Circulating Markers for Ischemic Heart Disease

This study is currently recruiting participants. (see Contacts and Locations)
Verified January 2013 by University of Connecticut Health Center
Sponsor:
Information provided by (Responsible Party):
Bruce Liang, University of Connecticut Health Center
ClinicalTrials.gov Identifier:
NCT00762333
First received: September 26, 2008
Last updated: January 16, 2013
Last verified: January 2013
  Purpose

The purpose of this research is to determine if two proteins in the blood are increased during acute myocardial infarction and whether their levels are higher in those who develop heart failure than those who do not. These two proteins are produced and potentially released when the heart muscle is damaged. They may then be released into the blood and be detected by standard method in the research laboratory. At this time, detection of an increase in these proteins in the blood is not known to be associated with any disease or myocardial infarction.


Condition
Myocardial Infarction
Ischemia
Congestive Heart Failure

Study Type: Observational
Study Design: Observational Model: Case Control
Time Perspective: Prospective
Official Title: Circulating Markers for Ischemic Heart Disease

Resource links provided by NLM:


Further study details as provided by University of Connecticut Health Center:

Primary Outcome Measures:
  • Hospitalization for acute myocardial infarction, stroke or death [ Time Frame: 3 years ] [ Designated as safety issue: No ]

Biospecimen Retention:   Samples Without DNA

serum


Estimated Enrollment: 500
Study Start Date: June 2007
Estimated Study Completion Date: June 2013
Estimated Primary Completion Date: June 2013 (Final data collection date for primary outcome measure)
Groups/Cohorts
Myocardial Infarction

Detailed Description:

Hypotheses, Objectives and Aims:

Hypotheses:Caspase-3, cleaved and activated, and dystrophin can be detected in human circulation. The levels of these two markers are elevated during acute myocardial infarction. Furthermore, the levels of these two proteins are greater in those who develop heart failure than those who do not.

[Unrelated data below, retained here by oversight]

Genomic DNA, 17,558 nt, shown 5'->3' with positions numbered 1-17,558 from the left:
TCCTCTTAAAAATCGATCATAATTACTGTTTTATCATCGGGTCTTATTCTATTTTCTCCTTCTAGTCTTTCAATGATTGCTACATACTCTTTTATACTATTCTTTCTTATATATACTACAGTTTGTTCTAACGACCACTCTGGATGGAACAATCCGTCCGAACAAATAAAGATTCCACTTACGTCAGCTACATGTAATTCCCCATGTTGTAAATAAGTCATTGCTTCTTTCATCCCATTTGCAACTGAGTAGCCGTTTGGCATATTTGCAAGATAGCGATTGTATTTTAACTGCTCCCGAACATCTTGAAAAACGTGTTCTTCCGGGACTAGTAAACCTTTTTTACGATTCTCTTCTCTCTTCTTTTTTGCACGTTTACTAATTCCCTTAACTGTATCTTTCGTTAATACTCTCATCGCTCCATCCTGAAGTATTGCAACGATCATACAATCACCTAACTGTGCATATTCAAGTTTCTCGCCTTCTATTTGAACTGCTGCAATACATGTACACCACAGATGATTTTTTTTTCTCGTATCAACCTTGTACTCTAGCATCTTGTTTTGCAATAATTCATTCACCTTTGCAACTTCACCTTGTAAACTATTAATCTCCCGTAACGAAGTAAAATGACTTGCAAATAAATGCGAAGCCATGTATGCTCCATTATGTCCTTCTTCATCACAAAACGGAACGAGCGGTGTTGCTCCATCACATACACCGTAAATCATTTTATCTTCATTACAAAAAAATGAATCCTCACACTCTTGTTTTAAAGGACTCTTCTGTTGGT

Objectives:

  • To determine whether cleaved caspase-3 and dystrophin can be detected in human circulation after an acute myocardial infarction
  • To compare serum levels of these two markers in those who develop heart failure and those who do not

Scientific Background and Significance: Apoptosis is a regulated biological process resulting in cell death (4-9). Caspases, a family of cysteine acid proteases regulate the process, and in fact, lead to apoptosis. Apoptotic trigger or signal results in the activation of proximal or initiator caspases (such caspase-8, -9, 10). These initiator caspases then cleave and in turn activate downstream effector caspases such as caspases-3, -6 and -7. These effector caspases then cleave various proteins such as those present in cytoskeletons and nucleus like lamin A, alpha-fodrin and poly (ADP-ribose) polymerase, leading to apoptosis. Caspase-3 is the key executioner in this apoptotic pathway, responsible totally or critically in the proteolytic cleavage of cellular and nuclear proteins. Activation of caspase-3 requires proteolytic processing of its inactive zymogen into active p17 and p12 fragments. The cleaved caspase-3 can be detected by antibodies specific for this cleaved enzyme (p17 fragment) in cell lysates by immunoblotting or by an ELISA assay utilizing spectrophotometric determination with a microplate reader at OD450 nm. Ischemia and reperfusion are known to cause apoptosis. Therefore, acute MI may be associated with release of the final executioner of apoptosis that is caspase-3, into the circulation.Another potential marker for acute deterioration is dystrophin. Dystrophin was originally identified as the x-linked gene whose mutations in its N-terminus cause cardiomyopathy. Dystrophin provides important structural support for the cardiac myocyte and its sarcolemmal membrane (10-11). It links actin at its N-terminus with the dystrophin-associated protein complex and sarcolemma at the C-terminus and the extracellular matrix of muscle. Mutations cause loss of support and sarcolemmal instability and myopathy. Myocardial dystrophin translocation and cleavage are associated with the progression of heart failure and contractile dysfunction. These changes are reversed following reduction of mechanical stress from ventricular assistance device (12). Since MI is associated with sarcolemmal instability, dystrophin may also be released into circulation.